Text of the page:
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Monday, September 25, 2006

Jesus Cramp

So there's this new documentary out chronicling the goings-on at what is little more than an American madrassa:

You've never seen this in a movie before—young children speaking in tongues and rolling on the floor, apparently under the power of the Holy Spirit. And what is more, they're dressed in camouflage, to represent their identity as soldiers in God's army. They're asking God to fill the U.S. Supreme Court with "righteous judges." They're protesting abortion. They're shouting prayers for President Bush while they lay hands on a cardboard cut-out of his likeness. And—don't tell Al Gore—but they're being taught that global warming isn't a problem at all.

Jesus Camp is not a drama or a comedy. It's a documentary, made by award-winning filmmakers Heidi Ewing and Rachel Grady, who follow the experiences of three young children—Levi, Tory, and Rachael—as they attend the "Kids on Fire" summer camp in Devil's Lake, North Dakota. The camp, directed by Becky Fischer, encourages children to embrace Christianity through programs of intense instruction and charismatic worship.

Some Christian media personalities are speaking out against the movie, but for differing reasons. A few accuse the filmmakers of trying to discredit Fischer and her camp, and they rush to the defense of the film's subjects, saying that their methods of worship and education are to be celebrated. Others are criticizing the film by saying that this documentary footage severely misrepresents Christianity, and that it has been framed to draw viewers into viewing Christians as lunatics.


The fact that this thing is in a place called Devil's Lake just makes the stupid-ade that much sweeter. The important thing to keep in mind is that Becky Fischer herself has already said that she thinks the film was a fair representation of what she's trying to do, which is turn perfectly good kids into drooling morons.

Look, like most of these little exercises in fetishism, this movie and this camp are not about faith. This is not a camp about spirituality, or godliness, or any sort of contemplative pursuit in seeking the inner godhead. This is a place of politics, of cheap indoctrination and rote nonsense. "Laying hands" on a cardboard Bush is not "religious", it's stupid. It's like me thinking that if I'd had a cardboard cutout of Eddie Van Halen when I was eighteen, I'd have known how to play Hot For Teacher without ever having to practice.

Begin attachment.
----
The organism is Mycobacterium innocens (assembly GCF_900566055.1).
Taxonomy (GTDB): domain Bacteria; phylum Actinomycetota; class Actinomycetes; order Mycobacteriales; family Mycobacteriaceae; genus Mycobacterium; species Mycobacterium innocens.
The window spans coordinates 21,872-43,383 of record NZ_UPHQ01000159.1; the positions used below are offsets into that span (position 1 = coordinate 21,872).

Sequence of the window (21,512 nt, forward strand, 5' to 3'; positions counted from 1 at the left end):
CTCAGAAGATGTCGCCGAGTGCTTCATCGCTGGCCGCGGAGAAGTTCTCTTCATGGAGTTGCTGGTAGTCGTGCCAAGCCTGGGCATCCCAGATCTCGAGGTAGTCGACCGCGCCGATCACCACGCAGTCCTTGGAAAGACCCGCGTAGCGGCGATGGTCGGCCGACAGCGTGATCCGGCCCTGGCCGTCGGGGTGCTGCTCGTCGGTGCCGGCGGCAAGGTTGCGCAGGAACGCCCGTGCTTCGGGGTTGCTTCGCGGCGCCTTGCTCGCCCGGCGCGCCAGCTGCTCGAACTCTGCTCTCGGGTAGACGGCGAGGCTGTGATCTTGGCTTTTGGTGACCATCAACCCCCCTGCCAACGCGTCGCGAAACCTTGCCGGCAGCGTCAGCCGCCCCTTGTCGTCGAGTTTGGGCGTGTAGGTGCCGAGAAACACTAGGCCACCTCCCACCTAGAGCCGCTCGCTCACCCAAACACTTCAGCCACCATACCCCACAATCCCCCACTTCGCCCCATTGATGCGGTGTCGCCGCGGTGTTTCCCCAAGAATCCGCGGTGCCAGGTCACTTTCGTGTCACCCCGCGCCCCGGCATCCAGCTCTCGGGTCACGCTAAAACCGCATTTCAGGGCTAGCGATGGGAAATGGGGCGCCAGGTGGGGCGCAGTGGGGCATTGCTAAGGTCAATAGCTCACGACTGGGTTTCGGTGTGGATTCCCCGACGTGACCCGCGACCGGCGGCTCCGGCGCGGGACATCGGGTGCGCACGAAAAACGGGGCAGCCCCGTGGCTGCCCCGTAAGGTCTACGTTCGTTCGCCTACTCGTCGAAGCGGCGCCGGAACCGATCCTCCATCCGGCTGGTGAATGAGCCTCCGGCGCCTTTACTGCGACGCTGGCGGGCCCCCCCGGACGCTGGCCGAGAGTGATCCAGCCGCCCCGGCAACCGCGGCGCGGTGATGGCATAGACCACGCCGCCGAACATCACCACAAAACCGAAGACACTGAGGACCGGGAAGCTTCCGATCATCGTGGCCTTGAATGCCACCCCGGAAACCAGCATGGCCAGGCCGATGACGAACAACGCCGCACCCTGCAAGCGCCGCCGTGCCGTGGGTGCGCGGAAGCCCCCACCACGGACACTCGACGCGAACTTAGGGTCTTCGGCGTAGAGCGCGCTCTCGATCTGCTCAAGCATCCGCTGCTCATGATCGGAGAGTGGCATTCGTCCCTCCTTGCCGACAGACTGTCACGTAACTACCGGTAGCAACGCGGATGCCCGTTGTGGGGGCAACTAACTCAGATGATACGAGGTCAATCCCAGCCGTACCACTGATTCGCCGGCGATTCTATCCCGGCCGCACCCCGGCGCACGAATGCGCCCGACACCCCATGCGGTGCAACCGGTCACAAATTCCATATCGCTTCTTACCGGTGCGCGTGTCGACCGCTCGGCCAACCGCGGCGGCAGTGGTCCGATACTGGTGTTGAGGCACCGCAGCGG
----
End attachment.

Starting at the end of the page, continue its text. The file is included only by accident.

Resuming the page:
And rolling around on the floor babbling nonsensical syllables (aka "speaking in tongues") is the sort of behavior that used to get you locked away for your own good, but with these charismatic/pentecostal goofballs, it's more of a snake-free method of showing the congregation how freaky you can get, which in the Benny Hinn stadium shows can actually turn into a rather entertaining breakdancing-for-morons sort of competition. Nothing like watching Florida Panhandle yahoos "throw down" and try to out-do each other in the hillbilly-Aramaic spelling bee.

What sort of teenagers and adults are these kids going to turn out to be, after having crazy shit like this pounded into their heads? What the fuck is wrong with their parents, or Becky Fischer for that matter? The only other "God's Army" one regularly hears about is the one in Uganda that massacres villages and kidnaps the children to use as either sex slaves or soldiers.

It's ironic that this sort of "warriors fer Christ" lunacy thrives in precisely the regions of the country that have by far the least to worry about from religious extremism and terrorism, at least from Islamic terrorists. The Christian ones, I wouldn't be so sure about. Wait till these poor kids grow up, soundly pummeled into raptured stupidity. They will either figure out their parents' bamboozlement and wrack their imaginations for the most caustic way to rebel, or worse they'll get deeper into it, and either lash out at some unsuspecting brown immigrant, snap and kill their families, or find a like sect of goofballs to escalate a Jesusier-than-thou pissing contest with.

For people who claim to be looking forward to the end of the world, they sure do seem to be overstaying their welcome.

1 comment:

firestarter5 said...

"What sort of teenagers and adults are these kids going to turn out to be, after having crazy shit like this pounded into their heads?"

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